"They are eager to work and eager to learn, Davila says. We get them started in entry-level positions, usually in make-readies, and they move up from there."
Davila has worked 11 years in the apartment industry, including the past three at Rainier, which manages 18 apartment communities. He started there as a groundskeeper, taking the job after a tour in the U.S. Marine Corps. He now manages 30 staff members, spread over Rainier's portfolio, which is located exclusively in Austin.
"A lot of companies these days dont invest in education for the maintenance staff, but it's the smartest thing that they can do," Davila says. "They will get back ten-fold what they put into it. Education is the key."
Taylor Jackson, CAE, CMP, Director of Business Development, AAA, calls the results of her members involvement with the Goodwill program a great success.
"Our members have been telling us that hiring maintenance technicians (and leasing professionals) has been difficult because the industry tends to "steal" employees from each other," Jackson says. "The good thing about the Apartment Maintenance and Leasing Professional's program is that they pre-qualify the participants and they do the recruiting, based on criteria set forth by our members."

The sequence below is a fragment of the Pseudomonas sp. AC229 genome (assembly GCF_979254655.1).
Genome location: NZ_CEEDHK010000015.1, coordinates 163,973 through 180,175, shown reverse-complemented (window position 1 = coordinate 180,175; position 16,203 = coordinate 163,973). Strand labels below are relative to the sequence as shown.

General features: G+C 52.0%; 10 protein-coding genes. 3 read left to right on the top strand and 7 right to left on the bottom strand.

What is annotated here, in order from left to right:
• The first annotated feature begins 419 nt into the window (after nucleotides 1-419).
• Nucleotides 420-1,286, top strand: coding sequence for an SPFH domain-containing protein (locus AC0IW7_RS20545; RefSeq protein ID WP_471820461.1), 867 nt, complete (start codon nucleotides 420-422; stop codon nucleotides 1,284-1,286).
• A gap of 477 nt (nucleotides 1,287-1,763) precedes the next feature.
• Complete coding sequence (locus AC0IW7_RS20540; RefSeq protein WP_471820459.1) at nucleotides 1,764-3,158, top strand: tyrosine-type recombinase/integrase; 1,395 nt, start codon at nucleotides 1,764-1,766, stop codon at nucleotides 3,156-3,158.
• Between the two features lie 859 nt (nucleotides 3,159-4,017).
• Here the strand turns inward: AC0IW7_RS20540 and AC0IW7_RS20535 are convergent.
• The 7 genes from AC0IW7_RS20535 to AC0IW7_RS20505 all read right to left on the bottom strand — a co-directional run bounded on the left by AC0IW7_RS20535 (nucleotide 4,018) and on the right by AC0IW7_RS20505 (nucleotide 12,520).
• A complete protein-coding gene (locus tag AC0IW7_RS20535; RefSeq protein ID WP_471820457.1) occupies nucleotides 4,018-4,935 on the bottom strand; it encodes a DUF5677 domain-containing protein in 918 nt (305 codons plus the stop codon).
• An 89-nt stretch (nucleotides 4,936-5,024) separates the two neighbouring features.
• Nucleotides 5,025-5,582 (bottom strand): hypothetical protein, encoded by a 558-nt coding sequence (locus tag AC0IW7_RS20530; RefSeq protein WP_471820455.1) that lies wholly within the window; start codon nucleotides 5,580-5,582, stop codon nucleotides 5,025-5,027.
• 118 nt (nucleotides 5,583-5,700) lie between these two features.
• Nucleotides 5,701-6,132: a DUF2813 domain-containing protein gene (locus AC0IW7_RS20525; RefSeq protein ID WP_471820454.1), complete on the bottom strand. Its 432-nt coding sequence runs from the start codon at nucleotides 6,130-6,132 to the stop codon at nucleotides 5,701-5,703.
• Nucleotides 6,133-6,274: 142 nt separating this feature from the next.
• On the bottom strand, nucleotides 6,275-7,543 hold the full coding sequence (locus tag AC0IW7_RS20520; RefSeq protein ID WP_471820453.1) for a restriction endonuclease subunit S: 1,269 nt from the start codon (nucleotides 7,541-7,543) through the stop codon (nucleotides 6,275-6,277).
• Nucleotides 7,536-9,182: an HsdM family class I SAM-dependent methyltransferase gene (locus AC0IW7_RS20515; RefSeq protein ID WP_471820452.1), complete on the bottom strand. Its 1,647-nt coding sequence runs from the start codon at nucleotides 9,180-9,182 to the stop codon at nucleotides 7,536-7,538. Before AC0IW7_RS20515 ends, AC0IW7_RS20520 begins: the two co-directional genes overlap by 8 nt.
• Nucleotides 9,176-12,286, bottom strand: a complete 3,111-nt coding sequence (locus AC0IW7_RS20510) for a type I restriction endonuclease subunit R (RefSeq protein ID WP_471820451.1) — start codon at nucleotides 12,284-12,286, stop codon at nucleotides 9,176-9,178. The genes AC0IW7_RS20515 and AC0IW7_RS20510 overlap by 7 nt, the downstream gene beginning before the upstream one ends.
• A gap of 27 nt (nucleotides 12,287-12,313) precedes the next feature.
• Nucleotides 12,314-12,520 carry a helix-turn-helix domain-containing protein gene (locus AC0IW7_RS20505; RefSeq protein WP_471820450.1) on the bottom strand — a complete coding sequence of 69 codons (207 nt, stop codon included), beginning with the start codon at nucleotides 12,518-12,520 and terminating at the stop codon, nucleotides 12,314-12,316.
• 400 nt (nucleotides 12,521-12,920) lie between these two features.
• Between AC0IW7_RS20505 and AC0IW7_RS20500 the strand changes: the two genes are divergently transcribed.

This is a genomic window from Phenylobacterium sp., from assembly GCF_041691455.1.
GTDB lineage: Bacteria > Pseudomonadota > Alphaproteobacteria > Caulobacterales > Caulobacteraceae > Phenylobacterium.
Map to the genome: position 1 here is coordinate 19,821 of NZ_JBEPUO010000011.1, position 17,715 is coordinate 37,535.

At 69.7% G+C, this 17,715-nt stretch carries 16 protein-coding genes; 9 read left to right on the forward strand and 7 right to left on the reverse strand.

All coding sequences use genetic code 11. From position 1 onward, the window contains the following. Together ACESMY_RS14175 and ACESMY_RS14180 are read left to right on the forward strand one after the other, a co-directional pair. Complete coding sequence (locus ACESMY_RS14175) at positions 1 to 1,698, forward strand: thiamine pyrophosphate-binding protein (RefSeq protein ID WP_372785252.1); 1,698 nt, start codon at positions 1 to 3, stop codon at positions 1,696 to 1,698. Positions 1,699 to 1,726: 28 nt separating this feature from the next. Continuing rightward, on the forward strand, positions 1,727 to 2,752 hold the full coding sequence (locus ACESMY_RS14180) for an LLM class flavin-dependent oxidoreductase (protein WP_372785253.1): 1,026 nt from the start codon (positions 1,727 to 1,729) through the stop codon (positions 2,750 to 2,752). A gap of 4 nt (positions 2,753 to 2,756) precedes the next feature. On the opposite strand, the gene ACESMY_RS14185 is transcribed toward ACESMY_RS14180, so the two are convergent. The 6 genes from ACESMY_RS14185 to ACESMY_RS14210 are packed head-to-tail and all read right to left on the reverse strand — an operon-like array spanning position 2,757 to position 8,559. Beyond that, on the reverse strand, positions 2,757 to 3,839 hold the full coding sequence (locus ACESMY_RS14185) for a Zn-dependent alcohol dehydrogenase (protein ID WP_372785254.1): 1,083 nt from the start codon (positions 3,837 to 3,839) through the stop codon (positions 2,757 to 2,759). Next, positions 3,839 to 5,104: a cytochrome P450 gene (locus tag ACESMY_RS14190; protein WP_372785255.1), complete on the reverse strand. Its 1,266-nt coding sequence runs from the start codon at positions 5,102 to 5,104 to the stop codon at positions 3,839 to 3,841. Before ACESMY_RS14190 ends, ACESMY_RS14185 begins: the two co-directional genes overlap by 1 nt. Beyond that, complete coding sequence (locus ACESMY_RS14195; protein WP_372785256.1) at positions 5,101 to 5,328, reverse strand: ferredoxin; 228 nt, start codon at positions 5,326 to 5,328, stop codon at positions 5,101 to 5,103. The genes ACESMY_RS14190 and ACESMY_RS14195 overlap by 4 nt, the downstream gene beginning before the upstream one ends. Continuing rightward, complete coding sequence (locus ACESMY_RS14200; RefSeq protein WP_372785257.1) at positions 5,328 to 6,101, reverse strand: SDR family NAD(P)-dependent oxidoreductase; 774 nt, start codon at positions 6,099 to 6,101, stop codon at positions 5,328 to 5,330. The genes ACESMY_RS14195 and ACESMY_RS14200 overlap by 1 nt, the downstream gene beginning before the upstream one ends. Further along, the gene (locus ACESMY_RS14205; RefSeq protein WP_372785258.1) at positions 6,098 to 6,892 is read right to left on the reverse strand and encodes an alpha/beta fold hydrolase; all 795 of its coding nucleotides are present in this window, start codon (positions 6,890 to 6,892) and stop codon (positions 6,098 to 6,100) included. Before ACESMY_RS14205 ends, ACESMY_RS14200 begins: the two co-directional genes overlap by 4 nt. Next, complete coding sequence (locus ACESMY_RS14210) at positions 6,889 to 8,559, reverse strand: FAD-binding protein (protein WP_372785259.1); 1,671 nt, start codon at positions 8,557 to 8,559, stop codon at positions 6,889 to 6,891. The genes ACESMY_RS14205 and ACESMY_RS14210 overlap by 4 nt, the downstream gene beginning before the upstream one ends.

The program began two years ago. AAA and TAAEF initially hosted an awareness meeting about the program to inform its members about how Goodwill could help with finding maintenance technician candidates.
"Most of them just thought of Goodwill as the retail store," Jackson says.
The program takes two and a half months to complete, with education taught in four-hour increments. It has had 50 students complete the coursework and graduate and 80 percent have been hired, including 72 percent into the apartment industry. There have been five career fairs for the students, where 19 apartment management companies participated, representing a total of 266 communities and more than 73,500 apartment homes.
This is just one of several Goodwill agencies across the country delivering the CAMT program in partnership with NAAEI and the local affiliates, all with positive results.
Mentors Make a Difference
For one regional property management firm, the local oil wells proved to be their biggest challenge when searching for qualified maintenance technicians.
"We were finding it nearly impossible to hire new maintenance technicians in Texas because we had to compete with those who were considering work in the oil fields," says Marie Virgilio, Director of Recruiting at Weidner.